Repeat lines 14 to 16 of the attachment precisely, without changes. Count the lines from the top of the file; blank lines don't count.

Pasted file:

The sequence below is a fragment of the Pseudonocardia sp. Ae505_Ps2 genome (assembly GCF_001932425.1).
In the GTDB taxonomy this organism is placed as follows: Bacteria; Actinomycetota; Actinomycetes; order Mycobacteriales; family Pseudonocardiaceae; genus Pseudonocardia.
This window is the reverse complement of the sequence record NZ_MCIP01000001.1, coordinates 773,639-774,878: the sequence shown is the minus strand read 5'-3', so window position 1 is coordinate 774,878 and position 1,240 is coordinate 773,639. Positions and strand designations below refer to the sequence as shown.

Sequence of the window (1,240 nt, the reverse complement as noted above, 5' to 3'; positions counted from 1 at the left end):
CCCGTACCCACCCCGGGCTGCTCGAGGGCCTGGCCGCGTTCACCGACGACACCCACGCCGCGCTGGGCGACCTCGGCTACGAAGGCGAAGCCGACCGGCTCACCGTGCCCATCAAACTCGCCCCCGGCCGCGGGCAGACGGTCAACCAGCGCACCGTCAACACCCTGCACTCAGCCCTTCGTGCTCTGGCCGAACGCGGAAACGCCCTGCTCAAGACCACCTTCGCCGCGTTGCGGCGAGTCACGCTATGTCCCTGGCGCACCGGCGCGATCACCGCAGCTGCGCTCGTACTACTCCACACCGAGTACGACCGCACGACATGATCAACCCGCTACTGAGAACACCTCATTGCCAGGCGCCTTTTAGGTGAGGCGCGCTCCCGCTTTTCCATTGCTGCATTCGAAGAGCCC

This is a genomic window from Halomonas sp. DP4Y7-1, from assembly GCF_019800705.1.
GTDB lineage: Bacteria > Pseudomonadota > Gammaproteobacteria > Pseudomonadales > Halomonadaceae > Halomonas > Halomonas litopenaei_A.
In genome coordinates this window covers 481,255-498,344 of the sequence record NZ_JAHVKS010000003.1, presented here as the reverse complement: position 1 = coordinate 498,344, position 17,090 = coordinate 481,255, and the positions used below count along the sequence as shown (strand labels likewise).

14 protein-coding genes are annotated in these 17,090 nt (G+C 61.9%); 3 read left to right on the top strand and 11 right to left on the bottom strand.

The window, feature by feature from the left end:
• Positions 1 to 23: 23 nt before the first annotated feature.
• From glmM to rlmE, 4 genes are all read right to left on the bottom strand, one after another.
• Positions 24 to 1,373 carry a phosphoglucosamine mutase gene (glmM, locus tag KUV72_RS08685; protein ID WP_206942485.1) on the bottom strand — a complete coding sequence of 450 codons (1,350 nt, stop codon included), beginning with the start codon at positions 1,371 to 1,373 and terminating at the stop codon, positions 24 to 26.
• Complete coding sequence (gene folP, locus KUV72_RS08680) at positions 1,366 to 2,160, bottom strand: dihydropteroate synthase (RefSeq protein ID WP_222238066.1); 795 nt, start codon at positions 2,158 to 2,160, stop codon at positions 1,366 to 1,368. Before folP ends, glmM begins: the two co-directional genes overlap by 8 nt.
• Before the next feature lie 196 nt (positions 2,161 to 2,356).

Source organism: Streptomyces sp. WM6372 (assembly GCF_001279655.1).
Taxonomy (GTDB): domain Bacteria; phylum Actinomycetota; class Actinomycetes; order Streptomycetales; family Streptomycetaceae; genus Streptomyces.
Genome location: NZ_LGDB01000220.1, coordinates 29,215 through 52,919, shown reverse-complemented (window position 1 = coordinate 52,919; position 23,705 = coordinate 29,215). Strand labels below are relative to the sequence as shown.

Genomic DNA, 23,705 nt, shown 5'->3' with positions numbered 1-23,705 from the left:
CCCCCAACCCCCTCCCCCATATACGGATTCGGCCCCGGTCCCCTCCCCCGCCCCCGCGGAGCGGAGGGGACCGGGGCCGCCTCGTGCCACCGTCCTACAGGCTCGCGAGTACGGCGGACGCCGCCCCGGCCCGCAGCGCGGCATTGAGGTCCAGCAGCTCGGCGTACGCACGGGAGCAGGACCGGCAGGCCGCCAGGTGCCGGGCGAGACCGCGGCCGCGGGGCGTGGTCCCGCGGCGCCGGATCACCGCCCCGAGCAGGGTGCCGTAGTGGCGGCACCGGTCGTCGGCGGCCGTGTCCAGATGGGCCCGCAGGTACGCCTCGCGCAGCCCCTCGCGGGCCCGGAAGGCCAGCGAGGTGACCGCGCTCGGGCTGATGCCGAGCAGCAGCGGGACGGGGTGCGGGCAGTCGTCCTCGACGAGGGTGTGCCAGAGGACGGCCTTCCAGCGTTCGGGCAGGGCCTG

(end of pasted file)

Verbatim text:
• Complete coding sequence (gene folP, locus KUV72_RS08680) at positions 1,366 to 2,160, bottom strand: dihydropteroate synthase (RefSeq protein ID WP_222238066.1); 795 nt, start codon at positions 2,158 to 2,160, stop codon at positions 1,366 to 1,368. Before folP ends, glmM begins: the two co-directional genes overlap by 8 nt.
• Before the next feature lie 196 nt (positions 2,161 to 2,356).

Source organism: Streptomyces sp. WM6372 (assembly GCF_001279655.1).